Being unsure about your future career direction can feel a little daunting, especially if you’re surrounded by people who all seem to have a clear idea in mind of what they want.

It’s actually extremely common to not be sure of your career direction and career decision making is something that you will continue to do throughout your life.

We are in an age where people change careers more often and remaining in one job for your whole career is almost unheard of. This is a good thing for people who are a little more undecided as it means there are more options and more acceptance of changing career direction at any stage. This should take the pressure off when deciding on your first job as the most important factor to consider is whether it moves you forward in some way and helps develop skills and expertise you may want to use in future roles.

If you are keen to start thinking about steps that may help to bring you some clarity in your thinking, we’ve outlined some steps below:

  1. Brainstorm. One of the best ways to get started is to sit down with those who know you best and spend some time plotting potential career options. These can be as varied as you like, at this point there should be no limits to your thinking. You could use a mind map to consider the kind of roles you’re willing to do, the type of environment and company culture you’re looking for, through to any specific organisations that have stood out to you in the past.It can be helpful to look back at your career decision making to date and try to connect the dots as to why you have made the choices you have to get to this point. For example, why did you choose the LSE? How did you select which course to take? Understanding these choices can help you understand what is important for you going forward. If you’re interested in exploring more, we have lots of resources on the career planning part of the website to help you work out the best career fit for you.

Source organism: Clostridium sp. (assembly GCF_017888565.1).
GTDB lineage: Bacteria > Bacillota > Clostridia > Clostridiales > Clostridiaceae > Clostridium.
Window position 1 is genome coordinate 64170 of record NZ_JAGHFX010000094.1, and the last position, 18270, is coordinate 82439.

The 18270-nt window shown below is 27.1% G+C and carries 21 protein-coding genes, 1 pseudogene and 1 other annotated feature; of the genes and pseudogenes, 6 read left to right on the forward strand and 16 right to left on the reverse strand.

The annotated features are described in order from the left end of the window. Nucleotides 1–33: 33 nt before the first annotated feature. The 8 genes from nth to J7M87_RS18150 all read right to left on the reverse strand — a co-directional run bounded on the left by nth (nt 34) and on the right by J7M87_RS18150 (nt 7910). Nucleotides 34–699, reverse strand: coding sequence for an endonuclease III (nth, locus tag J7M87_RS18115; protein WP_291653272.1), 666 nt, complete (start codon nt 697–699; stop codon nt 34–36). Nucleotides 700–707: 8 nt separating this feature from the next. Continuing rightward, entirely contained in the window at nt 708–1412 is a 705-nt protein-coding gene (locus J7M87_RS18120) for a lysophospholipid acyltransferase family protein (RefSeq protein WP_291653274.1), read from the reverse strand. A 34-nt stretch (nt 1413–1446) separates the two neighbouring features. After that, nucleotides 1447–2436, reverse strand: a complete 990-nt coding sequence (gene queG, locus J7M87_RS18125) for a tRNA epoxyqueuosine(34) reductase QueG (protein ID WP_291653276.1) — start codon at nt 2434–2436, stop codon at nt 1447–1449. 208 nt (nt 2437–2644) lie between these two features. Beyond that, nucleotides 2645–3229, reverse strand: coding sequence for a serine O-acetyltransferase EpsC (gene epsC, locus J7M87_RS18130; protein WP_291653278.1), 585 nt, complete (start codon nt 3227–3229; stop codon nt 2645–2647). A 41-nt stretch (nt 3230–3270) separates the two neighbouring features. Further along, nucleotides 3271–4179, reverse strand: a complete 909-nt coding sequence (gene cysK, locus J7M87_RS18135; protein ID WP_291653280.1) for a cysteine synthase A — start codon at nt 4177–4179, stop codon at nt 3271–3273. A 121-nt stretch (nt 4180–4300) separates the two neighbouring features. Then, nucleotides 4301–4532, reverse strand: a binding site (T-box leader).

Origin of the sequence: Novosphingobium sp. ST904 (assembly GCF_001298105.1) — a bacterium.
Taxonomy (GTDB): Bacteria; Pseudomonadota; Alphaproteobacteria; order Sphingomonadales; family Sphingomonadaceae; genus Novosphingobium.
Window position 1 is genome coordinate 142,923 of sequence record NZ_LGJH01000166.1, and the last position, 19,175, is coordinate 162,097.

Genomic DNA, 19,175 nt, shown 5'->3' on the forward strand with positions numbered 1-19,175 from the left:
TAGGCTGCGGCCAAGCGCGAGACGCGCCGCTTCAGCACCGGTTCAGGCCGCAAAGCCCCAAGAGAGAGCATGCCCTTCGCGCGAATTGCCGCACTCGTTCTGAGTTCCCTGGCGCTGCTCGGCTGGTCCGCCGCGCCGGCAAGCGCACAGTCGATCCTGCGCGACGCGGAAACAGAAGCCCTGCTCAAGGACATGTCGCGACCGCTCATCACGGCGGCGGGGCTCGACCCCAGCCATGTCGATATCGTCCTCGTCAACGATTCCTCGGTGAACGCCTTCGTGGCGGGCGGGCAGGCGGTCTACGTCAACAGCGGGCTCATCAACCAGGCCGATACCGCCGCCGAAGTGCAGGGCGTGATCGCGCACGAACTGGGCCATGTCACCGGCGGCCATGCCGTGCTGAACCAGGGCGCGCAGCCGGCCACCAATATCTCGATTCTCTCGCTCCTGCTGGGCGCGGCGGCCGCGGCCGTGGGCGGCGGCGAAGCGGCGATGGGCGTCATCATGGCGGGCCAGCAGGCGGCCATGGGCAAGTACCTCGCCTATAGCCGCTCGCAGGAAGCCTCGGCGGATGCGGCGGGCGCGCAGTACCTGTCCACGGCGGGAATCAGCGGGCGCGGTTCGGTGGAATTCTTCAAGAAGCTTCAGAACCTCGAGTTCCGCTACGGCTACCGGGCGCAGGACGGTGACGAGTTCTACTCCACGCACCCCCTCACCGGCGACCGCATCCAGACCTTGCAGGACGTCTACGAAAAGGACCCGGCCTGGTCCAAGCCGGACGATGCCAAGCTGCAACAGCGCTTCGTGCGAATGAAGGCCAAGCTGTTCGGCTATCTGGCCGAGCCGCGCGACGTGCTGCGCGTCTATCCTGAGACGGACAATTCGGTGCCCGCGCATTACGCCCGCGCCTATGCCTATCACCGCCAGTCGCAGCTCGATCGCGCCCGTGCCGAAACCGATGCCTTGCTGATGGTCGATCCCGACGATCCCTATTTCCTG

2. Research. Once you’ve identified some areas you might be interested in, you can start the research. Attend LSE Careers events, look out for trends in the sector and use the organisations’ websites and professional bodies to help gain labour market information and self-knowledge.
  3. Talk to people. Once you have some ideas in mind – get talking to people. Conduct career conversations with people who will either support you in your career research or provide you with key information. This could involve participants at career events, interviewing a LinkedIn alum contact, or booking an appointment with a career consultant.
  4. Get a feel for the work. Brainstorming and talking to people to get a feel for the work are one thing but if you really want to get a feel for a job then it’s best to try and gain some experience and skills in the workplace This might involve organising a work shadowing opportunity with an alum, organising an employer site visit, or volunteering to gain experience of a particular activity or sector.
  5. Be creative and curious. As an LSE student, your analytical skills and intellectual curiosity are well above the average. Give yourself permission and the space to apply these skills to your career decision making process. Understanding how external influences and your learning will impact how your career develops.
  6. Ask for help. Your career decisions will form part of a lifelong journey – we all need help to make the best decisions. We’re here to help Monday-Friday with late opening on Thursdays so do book an appointment to come and find out more.

We hope to see you soon!

 

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